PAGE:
With seasonal changes on the horizon, have you been thinking about shaking up your living space with some changes of your own? If there’s a blank wall that’s staring you down, why not fill it up with a work of your own creation? Today’s DIY wall clock project might be just what you’re looking for!
Making a resin wall clock is a great home decor DIY for those of all skill levels because of the flexibility and customization options available. Even the geode resin wall lock covered in this tutorial can be made in dozens of different ways to fit your space.
Let’s start by discussing the supplies you’ll require to make this happen.
What You’ll Need:
- Wooden clock blank
- Wall clock movement mechanism parts + battery
- ProMarine Supplies Table Top Epoxy Resin
- Measuring and mixing cups
- Stir sticks
- Nitrile gloves
- Alumilite white and brown dye
- Polycolor resin powder (in bronze galaxy, gold metallic, and yellow pearl)
- Crushed gold craft crystals/stones
Prep Your Workspace
The first step in creating your own DIY wall clock with a geode resin pattern is to assemble all of your supplies in your workspace. We recommend placing plastic sheets over your work surface to make any messes easier to clean.
Once that's done, put on your gloves, and get ready to measure and mix your resin!
Measure and Mix the Epoxy
ProMarine Supplies Table Top Epoxy Resin is measured and mixed in a 1-to-1 ratio by volume. To do so, take an estimate of the total amount you’ll need and divide it by two. Each part will be equal parts A (resin) and B (hardener).
Combine and mix those parts together for several minutes until it’s clear and there are no striations. Next, we’ll divide the resin and add colors.
Mix the Colors
The design that we’re creating involves a few different colors, which means we’re need to evenly split up the resin we’ve mixed.
Add a dash of each color you want to separate cups. It’s better to start out with small amounts and add more in later if needed.
We’ll have a separate cup for white, a combination of brown and white to make a beige, and the three resin powder colors. Make sure each color is the exact shade you want before you move on.
You’ll want your clock to lie flat the entire time you’re pouring the colors. It also helps to use some small plastic cups or something similar to prop it up so that excess resin can drip off. This will also ensure that the resin self-levels and remains even on the clock surface.
One of the tricks to creating a multicolor marble effect is to combine all the colors you want to be showcased in your design. Doing this involves using an exotic pour, so we’ll guide you through this process using the colors we chose!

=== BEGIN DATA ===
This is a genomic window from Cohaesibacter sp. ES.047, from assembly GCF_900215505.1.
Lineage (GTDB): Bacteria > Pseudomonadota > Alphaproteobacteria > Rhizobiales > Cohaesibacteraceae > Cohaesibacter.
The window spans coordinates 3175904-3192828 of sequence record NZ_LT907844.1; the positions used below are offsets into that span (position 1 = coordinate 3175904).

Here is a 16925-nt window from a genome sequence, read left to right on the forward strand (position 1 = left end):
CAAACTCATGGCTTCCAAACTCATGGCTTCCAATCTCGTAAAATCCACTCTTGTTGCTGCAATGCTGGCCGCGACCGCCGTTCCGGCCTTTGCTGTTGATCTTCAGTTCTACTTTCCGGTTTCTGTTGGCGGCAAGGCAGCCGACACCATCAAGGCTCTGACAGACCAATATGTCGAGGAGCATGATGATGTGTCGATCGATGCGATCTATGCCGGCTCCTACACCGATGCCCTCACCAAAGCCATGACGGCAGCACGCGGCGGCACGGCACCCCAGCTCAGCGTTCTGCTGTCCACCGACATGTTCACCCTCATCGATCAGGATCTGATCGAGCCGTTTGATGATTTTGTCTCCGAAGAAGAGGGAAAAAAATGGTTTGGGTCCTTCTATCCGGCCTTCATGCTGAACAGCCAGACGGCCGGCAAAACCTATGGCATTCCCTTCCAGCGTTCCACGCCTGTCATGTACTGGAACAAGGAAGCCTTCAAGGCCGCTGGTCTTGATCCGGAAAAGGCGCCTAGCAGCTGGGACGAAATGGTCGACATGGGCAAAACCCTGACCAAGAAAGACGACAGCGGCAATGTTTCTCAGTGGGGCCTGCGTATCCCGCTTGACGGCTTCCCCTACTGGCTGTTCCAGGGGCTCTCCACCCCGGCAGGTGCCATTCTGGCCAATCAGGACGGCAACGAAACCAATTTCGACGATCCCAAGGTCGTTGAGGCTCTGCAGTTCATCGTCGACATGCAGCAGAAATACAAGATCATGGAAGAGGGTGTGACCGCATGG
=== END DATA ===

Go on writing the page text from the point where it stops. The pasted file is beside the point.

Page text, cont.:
The key is to pour all the different colors into a single bucket, one at a time. Keep in mind that, for the most part, the first color in the bucket will be one of the last ones to leave, so it will likely be visible at the top of the pattern. We chose to pour our colors into the center of the bucket, but you can pour them wherever you’d like.
In fact, the spontaneity in how you combine these colors (as long as you don’t mix them) is what makes the patterns fun.
Pour Your Colors to Create Patterns
Carefully pour the mixture you’ve prepared onto your clock. We used a zigzag pattern to help spread the colors out further, but we always kept the pattern flowing in the same general direction. It’s fun to watch as you pour and see how the different layers of colors spill out as you pour.
Glam It Up
Our last bit of flair for this pieces comes in the form of some crushed gold craft crystals. Using a small measuring cup, we sprinkled bits of the stone bits along some of the lines established by the pour. Combining them with resin is unnecessary, as the current pour of uncured resin will give the stones something to adhere to.
Drip Management and Cure
During the curing process, you may want to go around and ‘manage’ the dripping of resin that will occur. Take a paint stick or something similar, and scrape away the excess drips from the bottom. If you do this, you won’t have to go through the process of sanding and smoothing the surface later!
After 24 hours, your project should be cured, and then you can assemble the hardware for your DIY wall clock. You’ll probably find that there was some resin dripped down the center of the clock blank. That’s to be expected! You can remove it using a tool like an X-Acto knife before we putting in the hardware. Most wall clock blanks will have a predrilled hole for the hardware, but if what you chose doesn’t, you can always drill one yourself.
The hardware installation process is fairly self-explanatory; the battery attaches to the back of the clock and the hands connect to it on the front.
When that’s done, your clock is complete! How will you choose to display it?
Check out the final photos of our resin wall clock!
We chose not to put a top coat over our piece because of the texture created by the different mediums. However, you can absolutely do so yourself! If the clock is going on a wall where it will be exposed to sunlight, we recommend applying a top coat of ProArt or something with strong UV resistance.
The clock is now complete and ready to be displayed. With the neutral color scheme we chose, this clock design is suitable all kinds of spaces. However, you can choose as vibrant or as neutral a color palette as you want.
Share your resin DIYs with us on our social media sites for the opportunity to engage with the community of ProMarine Supplies creators.